Magazines Matter: Vol. 7 - April 2011
Sports Illustrated magazine kicked off the month with a baseball preview. The Phillies graced its April 4th issue with Cliff Lee in the forefront. Gary Smith in "The Legion of Arms" compared Cliff Lee and his teammates to superheroes.
Philadelphia magazine also had Cliff Lee on the cover, this time by himself. Senior editor Jeffrey C. Billman blurbed about eight people. Each blurb focused on how much those people were part of "Phillies Fandemonium." The best blurb was of Susan Finkelstein who was arrested for offering sex to an undercover cop in exchange for World Series tickets. The real, meaty article was "Arms Dealer" by Nick DiUlio, which profiled Rubén Amaro Jr, the general manager of the Phillies.
The April 14th issue of Time had staff writer Sean Gregory on baseball in the back pages. Gregory remarked that pitchers ruled the sport in 2010. He even called Cliff Lee one of "The Fab Four" of players on his team. That week, Time led with a cover story about shale. Bryan Walsh addressed the energy and environmental concerns regarding shale in "The Gas Dilemma."
Entrepreneur magazine also dealt with energy and environmental concerns. This month's issue had Marlo Scott on the cover. Marlo Scott is better known for her beer or wine-flavored cupcakes, but inside the mag were three articles dedicated to green technology. It was all in an effort to make the world cleaner and greener.
Paul Goldberger's "Miracle Above Manhattan" in National Geographic was in the same vein. The article talks about how the High Line in lower Manhattan has been renovated into a beautiful park. The idea of renovating or revitalizing something is one that could also be found in Catherine Mayer's "Amortality," which was in the April 25th issue of Time. Mayer talks about the trend of people doing what they can to resist aging.
Ebony magazine proclaimed itself as the "Biggest, Baddest Comedy Issue Ever." The book compiled a list of the top 20 black comedians of all time as chosen by the readers. This didn't prove difficult being that all the readers had to do was simply list all the black comedians in existence. The obvious ones were on the cover, which were Chris Rock, Steve Harvey and Mo'Nique. What wasn't a laughing matter though was Kevin Chappell's "The Death of Black Radio."
In Bloomberg Businessweek, I found in the April 11th issue Ronald Grover's brief profile of Andy Cohen's new gig as talk show host on Bravo and dubbed the openly gay TV personality, "The New Queen of Late Night." Peter Savodnik's story of Kirk Cameron and Stephen Baldwin spotlighted both actors who have become evangelicals, as Savodnik describes in "The Passion of the C-List." Also, in its April 11th issue, the mag had a special pull-out section, a magazine within a magazine, called "Bloomberg Government Insider," which turned out to be a cool analysis of the tax code. Alison Fitzgerald and Catherine Dodge's article "Wanted: A Tax Code for the Digital Age" is the most notable.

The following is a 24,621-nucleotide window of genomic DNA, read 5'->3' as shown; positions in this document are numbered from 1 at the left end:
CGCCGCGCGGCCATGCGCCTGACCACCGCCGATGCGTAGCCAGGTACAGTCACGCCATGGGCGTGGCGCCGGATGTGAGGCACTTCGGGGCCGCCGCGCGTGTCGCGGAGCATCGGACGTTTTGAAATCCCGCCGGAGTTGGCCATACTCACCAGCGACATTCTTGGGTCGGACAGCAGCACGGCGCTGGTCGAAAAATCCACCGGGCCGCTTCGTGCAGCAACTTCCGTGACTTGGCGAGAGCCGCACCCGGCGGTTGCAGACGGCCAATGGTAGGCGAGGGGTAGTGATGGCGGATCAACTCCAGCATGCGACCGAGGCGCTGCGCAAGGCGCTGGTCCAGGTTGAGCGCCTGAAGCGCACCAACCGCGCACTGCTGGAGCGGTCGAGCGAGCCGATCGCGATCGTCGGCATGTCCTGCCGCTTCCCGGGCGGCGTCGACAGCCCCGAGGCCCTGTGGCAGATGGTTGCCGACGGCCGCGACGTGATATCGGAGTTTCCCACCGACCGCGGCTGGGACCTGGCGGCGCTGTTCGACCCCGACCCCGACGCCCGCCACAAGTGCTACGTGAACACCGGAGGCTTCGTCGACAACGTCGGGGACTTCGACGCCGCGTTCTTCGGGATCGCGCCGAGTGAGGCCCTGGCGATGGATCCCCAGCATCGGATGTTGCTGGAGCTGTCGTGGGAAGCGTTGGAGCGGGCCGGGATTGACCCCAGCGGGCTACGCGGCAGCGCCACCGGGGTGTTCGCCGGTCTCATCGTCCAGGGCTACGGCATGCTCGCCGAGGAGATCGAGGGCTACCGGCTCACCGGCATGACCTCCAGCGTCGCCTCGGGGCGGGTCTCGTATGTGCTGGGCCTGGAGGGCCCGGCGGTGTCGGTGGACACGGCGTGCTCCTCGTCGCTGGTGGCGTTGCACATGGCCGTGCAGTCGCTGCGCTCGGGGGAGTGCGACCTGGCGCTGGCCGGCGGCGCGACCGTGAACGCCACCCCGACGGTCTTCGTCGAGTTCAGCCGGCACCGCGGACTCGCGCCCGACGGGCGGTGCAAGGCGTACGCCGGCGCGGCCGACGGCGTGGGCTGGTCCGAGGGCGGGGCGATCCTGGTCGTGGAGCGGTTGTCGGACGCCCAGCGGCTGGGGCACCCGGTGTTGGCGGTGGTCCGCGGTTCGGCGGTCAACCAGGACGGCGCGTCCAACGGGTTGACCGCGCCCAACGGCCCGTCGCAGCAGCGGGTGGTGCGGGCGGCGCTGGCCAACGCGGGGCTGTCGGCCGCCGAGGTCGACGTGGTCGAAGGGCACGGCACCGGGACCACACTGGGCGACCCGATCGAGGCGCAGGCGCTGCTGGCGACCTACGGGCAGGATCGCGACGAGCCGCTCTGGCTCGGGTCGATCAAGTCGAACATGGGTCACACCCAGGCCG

The Christian Science Monitor also had a special 16-page section inside its April 18th issue. The section was titled "Future Focus" and inside freelance writer Douglas Fox kicked things off with "5 Innovations Changing the World." Cliff Edwards' story in the April 18th of Businessweek also had a future focus. His article, "Fighting for 3D Survival," dealt with the waging war between Samsung and LG over the future of TV technology.
Delaware Today touched briefly on the local Oscar-winner Luke Matheny. Matt Amis called him the "God of Film." The state magazine also had a touching story by Susan Oates called "This Ain't Your Mama's Childhood," which focused on teenager Adeola Babatunde of Claymont, Delaware, and how modern technology and societal changes have re-shaped the way young people live in the world.
Best Magazine Articles of April 2011
- "The Kill Team" by Mark Boal for Rolling Stone.
- "Johnson & Johnson" by David Voreacos, Alex Nussbaum and Greg Farrell for Businessweek.
- "I Was Gandhi's Boyfriend" by Paul Rudnick for New Yorker.
- "Learning to Love the (Shallow, Divisive, Unreliable) New Media" by James Fallows for The Atlantic.
- "The Real Housewives of Wall Street" by Matt Taibbi for Rolling Stone.
- "Why America Won't Raise Taxes" by Liz Marlantes for Christian Science Monitor.
- "Pension, or Ponzi Scheme" by Roger Lowenstein for Businessweek.
- "Queen of the D-League" by Ben McGrath for New Yorker.
- "Bill Maher is Duh, Winning" by Tim Dickinson for Rolling Stone.
- "Wilmington Bust" by Richard L. Gaw for Delaware Today.